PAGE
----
January 29, 2024
MANILA, Philippines — A 2023 economic growth that is lower than the previous year’s 7.6 percent but close to the government’s target will be an acceptable performance, considering the headwinds that the economy faced, the state’s chief socioeconomic planner said.
As the market waits for the Jan. 31 release of 2023 gross domestic product (GDP) numbers, Secretary Arsenio Balisacan of the National Economic and Development Authority (Neda) said he would be happy as long as growth would be close to the Marcos administration’s 6 to 7 percent target range.
What fueled Balisacan’s optimism was his hope that the fourth quarter growth would be better than the third quarter results.
“Our target is at least to hit the lower-end of the range of 6 to 7 [percent]. And, but you know, I’ll be happy if we get so close to it, even if it’s lower,” he said in an interview at the annual reception for the banking community hosted by the Bangko Sentral ng Pilipinas (BSP) on Friday.
Last month, the inter-agency Development Budget Coordination Committee (DBCC) tempered its GDP growth target for 2024 to 6.5 to 7.5 percent, from the previous goal of 6.5 to 8 percent expansion.
What triggered the downgrade was the threat of a prolonged El Niño dry spell, which is predicted to last until the second quarter of this year and may potentially jack up food and energy prices.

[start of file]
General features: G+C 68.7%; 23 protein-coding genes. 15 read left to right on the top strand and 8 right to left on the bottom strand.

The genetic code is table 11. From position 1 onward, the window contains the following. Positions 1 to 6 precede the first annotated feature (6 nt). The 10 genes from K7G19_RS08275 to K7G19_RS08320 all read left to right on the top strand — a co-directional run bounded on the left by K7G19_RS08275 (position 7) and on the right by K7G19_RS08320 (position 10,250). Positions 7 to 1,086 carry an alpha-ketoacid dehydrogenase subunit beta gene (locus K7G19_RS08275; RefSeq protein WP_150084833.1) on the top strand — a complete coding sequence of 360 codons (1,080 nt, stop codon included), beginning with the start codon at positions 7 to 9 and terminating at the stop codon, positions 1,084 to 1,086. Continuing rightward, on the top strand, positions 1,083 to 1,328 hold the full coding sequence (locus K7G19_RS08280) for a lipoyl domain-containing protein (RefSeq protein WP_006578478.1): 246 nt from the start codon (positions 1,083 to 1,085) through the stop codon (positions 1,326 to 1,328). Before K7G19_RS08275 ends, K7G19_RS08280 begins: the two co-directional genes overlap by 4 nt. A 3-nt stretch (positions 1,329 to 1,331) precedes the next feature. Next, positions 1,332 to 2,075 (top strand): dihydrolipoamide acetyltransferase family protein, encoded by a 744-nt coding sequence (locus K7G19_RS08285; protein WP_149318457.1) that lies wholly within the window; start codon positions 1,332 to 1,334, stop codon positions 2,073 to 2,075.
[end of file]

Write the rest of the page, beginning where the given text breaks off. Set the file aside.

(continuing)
Another challenge for the economy is the high interest rate environment that could hurt consumption and investments. Despite inflation easing back to within the government’s 2 to 4 percent target range in December last year, the BSP said it deems it necessary to “keep monetary policy settings sufficiently tight until a sustained downtrend in inflation becomes evident.”
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But the DBCC nevertheless retained its 6 to 7 percent growth goal for 2023 as “momentum is expected to continue for the rest of the year and surpass that of our neighboring countries.”
With the January-September average growth now at 5.5 percent, the economy would have to expand by 7.2 percent in the fourth quarter of 2023 to attain at least the low end of the government’s target band.